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Life-Philosophies. Exploring heterodox naturalism

Publié le 5 octobre 2021 Mis à jour le 5 octobre 2021
du 6 octobre 2021 au 15 décembre 2021 Toulouse - Campus du Mirail

This series of seminars proposes a discussion of German and French intellectual projects between 1870 and 1940 labelled 'Philosophy of Life,' 'Biological Philosophy,' and 'Philosophical Anthropology.' Every two Wednesdays 4 PM – 6 PM

An online seminar organized by Giuseppe Bianco (Ghent University), Gertrudis Van Vijver (Ghent University), Charles T. Wolfe (University of Toulouse Jean-Jaurès)

This series of seminars proposes a discussion of German and French intellectual projects between 1870 and 1940 labelled 'Philosophy of Life,' 'Biological Philosophy,' and 'Philosophical Anthropology.' The core hypothesis is that they share an alternative conception of philosophy, called here heterodox naturalism, which (1) resists reductive naturalisms as well as idealist and analytical approaches, and (2) seeks to articulate an expansive notion of 'life' not restricted to that provided by the natural sciences. We will try to clarify how these non-reductive conceptions of life aimed at rethinking the specificity of human beings as living entities and were driven to articulate an alternative approach of knowledge by the institutional settings of the time. Three dimensions are focused upon: (1) their alternative conception of philosophy, requiring a meta-philosophical analysis of the positions at stake; (2) their conceptions of life, as well as their conceptions of human uniqueness to which these lead, requiring conceptual and terminological analyses; and (3) the sociological and institutional factors to which they responded, requiring a sociologically-driven analysis. The seminar series draws upon the results of an ongoing FWO-project on “Vitalism – A Counter-History of Biology”, and purports to project, as did the latter one, its results to our current era, with attention for the place of the humanities in an university in as far as it is occupied with naturalistic approaches.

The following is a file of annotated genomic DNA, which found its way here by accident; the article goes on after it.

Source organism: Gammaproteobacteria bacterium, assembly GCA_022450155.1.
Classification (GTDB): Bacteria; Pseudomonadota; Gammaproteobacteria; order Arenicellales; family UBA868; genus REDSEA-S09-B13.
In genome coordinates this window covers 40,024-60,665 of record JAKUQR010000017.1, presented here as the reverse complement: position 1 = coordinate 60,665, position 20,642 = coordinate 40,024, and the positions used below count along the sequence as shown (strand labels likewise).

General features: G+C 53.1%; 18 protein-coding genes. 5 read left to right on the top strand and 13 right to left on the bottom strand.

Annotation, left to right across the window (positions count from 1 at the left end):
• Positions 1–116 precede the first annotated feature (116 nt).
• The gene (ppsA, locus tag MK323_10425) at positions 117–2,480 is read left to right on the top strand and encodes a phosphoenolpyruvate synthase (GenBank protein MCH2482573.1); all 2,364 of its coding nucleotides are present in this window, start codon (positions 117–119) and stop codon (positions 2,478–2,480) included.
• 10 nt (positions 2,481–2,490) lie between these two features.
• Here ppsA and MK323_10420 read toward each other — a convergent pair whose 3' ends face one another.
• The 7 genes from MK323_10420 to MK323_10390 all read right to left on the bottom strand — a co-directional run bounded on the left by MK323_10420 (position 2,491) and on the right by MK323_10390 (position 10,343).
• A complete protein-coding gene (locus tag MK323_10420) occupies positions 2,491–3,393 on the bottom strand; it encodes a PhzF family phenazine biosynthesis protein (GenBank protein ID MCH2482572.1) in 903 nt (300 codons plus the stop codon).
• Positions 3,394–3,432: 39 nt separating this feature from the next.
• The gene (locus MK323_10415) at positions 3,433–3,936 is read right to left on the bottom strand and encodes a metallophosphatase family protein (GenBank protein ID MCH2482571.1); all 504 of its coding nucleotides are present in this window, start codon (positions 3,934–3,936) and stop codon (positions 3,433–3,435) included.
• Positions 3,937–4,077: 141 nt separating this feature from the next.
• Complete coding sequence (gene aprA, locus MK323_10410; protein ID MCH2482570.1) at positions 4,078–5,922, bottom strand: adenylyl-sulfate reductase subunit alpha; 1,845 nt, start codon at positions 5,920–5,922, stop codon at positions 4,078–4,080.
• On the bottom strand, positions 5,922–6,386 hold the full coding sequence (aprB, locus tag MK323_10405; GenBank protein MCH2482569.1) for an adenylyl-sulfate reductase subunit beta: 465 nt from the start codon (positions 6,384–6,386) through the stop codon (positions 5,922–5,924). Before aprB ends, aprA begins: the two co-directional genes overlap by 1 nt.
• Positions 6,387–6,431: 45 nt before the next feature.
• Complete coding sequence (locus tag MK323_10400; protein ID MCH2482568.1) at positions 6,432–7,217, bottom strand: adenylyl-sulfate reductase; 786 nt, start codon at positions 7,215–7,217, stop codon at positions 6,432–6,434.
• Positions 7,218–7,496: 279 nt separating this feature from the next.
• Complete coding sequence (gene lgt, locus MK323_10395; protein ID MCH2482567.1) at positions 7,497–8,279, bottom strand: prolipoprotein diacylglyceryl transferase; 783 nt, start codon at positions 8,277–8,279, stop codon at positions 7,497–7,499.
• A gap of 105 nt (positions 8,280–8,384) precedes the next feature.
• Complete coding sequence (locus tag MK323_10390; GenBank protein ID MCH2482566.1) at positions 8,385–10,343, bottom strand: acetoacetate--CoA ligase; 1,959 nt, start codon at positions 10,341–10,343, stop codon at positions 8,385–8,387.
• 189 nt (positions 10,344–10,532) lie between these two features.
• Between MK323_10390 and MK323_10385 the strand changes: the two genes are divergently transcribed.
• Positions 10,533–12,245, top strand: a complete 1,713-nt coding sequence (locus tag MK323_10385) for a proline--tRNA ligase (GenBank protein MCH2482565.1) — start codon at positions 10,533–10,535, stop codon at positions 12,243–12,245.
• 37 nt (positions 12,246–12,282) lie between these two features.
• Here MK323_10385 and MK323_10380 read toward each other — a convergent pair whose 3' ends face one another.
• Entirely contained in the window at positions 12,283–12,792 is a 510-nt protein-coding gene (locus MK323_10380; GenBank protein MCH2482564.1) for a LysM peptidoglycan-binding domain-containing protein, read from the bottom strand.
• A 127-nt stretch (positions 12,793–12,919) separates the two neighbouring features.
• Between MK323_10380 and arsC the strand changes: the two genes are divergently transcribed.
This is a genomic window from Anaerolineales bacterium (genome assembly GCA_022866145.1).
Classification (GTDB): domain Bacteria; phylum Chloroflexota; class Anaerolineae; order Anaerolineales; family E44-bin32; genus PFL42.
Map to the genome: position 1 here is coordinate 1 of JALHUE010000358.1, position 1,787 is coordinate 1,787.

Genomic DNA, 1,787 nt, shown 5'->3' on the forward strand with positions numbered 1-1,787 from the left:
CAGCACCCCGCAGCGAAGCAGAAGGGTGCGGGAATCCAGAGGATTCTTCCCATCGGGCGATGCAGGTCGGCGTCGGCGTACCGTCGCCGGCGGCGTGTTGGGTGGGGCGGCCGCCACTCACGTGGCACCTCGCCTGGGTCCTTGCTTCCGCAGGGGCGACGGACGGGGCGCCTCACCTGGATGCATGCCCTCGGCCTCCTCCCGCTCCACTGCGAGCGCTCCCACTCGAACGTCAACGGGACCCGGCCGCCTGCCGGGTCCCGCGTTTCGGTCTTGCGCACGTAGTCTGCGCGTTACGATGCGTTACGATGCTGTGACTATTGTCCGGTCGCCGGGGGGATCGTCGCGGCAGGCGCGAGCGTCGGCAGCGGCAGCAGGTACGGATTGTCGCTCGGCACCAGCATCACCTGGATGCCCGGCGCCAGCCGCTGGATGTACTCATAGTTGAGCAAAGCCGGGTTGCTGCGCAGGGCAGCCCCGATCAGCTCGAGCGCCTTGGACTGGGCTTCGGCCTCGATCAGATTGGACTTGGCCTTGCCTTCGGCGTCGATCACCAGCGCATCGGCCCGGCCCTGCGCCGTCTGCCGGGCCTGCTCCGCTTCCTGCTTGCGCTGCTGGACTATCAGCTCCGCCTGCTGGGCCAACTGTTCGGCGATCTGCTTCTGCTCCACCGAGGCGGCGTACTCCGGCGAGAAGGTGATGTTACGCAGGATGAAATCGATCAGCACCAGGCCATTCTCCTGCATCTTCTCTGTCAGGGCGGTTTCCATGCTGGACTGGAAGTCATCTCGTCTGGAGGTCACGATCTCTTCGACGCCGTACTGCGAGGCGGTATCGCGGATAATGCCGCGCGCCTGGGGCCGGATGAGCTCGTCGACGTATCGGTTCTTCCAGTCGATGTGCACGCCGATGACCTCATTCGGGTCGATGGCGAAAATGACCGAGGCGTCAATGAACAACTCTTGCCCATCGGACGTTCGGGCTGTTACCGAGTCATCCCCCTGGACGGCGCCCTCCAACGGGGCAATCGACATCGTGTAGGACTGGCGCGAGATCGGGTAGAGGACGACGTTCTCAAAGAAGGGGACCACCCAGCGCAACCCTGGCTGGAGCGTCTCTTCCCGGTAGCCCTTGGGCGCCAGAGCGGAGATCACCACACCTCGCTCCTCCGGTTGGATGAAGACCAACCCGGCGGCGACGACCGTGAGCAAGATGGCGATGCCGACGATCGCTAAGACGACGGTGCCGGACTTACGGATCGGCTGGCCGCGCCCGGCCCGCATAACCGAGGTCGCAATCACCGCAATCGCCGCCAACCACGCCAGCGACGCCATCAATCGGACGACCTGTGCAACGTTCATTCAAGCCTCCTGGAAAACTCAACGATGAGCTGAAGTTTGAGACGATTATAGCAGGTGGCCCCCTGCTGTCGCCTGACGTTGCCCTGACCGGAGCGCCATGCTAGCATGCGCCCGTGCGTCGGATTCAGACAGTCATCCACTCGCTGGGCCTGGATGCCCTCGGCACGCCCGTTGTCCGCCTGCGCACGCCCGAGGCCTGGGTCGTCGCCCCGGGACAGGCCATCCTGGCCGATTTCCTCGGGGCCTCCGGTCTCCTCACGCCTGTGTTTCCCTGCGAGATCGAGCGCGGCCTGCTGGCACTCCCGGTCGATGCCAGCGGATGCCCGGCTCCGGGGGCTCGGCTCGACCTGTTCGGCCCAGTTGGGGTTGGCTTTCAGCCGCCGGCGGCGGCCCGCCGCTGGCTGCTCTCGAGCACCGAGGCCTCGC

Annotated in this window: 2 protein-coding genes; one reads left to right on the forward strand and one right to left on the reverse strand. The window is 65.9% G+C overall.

Every two Wednesdays 4 PM – 6 PM

To be included in the list and receive a link :

giuseppe.bianco@ugent.be

 

1.       Oct. 6: G. Bianco, G. Van De Vijver, C.T. Wolfe – Introduction

2.       Oct. 20: A. Gambarotto (Université Catholique de Louvain) – “Intrinsic purposiveness in biological systems: the Hegelian stance and its contemporary relevance”

3.       Nov. 3: P. Honenberger (Temple University) – “Eccentric naturalism: behavioral plasticity and the human place in the world.”

4.       Nov. 17: F. Michelini (Universität Kassel) – “Heidegger’s shadow. Comparing Plessner’s and Jonas’ ideas of life.”

5.       Dec. 1: A. Fábregas Tejeda (Ruhr-Universität Bochum) – “Organismal purposiveness in early 20th century (philosophy of) biology: from ontological principle to explanandum.”

6.       Dec. 15: B. Rates (Universidade de São Paulo) – “Heterodox responses to the law of conservation: energy, life and decay.”

7.       Jan. 12: S. Freyberg (Università Cà Foscari, Venice/Karlsruhe) – “From Gestalt to systems theory: the morphological legacy in organicism and cybernetics.”

8.       Jan. 26: S. Geroulanos (New York University) – “The Biology (and diffusion) of culture around 1920.”

9.       Feb. 9: A. Vrahmis (University of Cyprus) – “'Moritz Schlick's evolutionary epistemology.”

10.     Feb. 23: G. Finkelstein (University of Colorado) – “Haeckel and Du Bois-Reymond: rival German Darwinists”.

11.     Mar. 9: J. Steizinger (McMaster University) – “The dark Llgacy of Lebensphilosophie: Erich Rothacker’s path to National Socialism.”

12.     Mar. 23: B. Demarest (Heidelberg University) – “Canguilhem on science and its place in Life”

13.     April 20: C. Zanfi (Pays germaniques - Transferts culturels, CNRS/ENS Paris) – Homo faber: A Genealogical Inquiry.”

14.     May 4: J. Baedke (Ruhr-Universität Bochum) – “Adolf Meyer-Abich’s holism and early 20th century German theoretical biology”

15.     May 18: A. Métraux (Archives Poincaré, Université de Nancy) – “Bodies in the body, and their autonomy, or: beyond vitalism”

16.     June 1: H. Bajohr (Universität Basel) – “Hans Blumenberg’s phenomenological anthropology”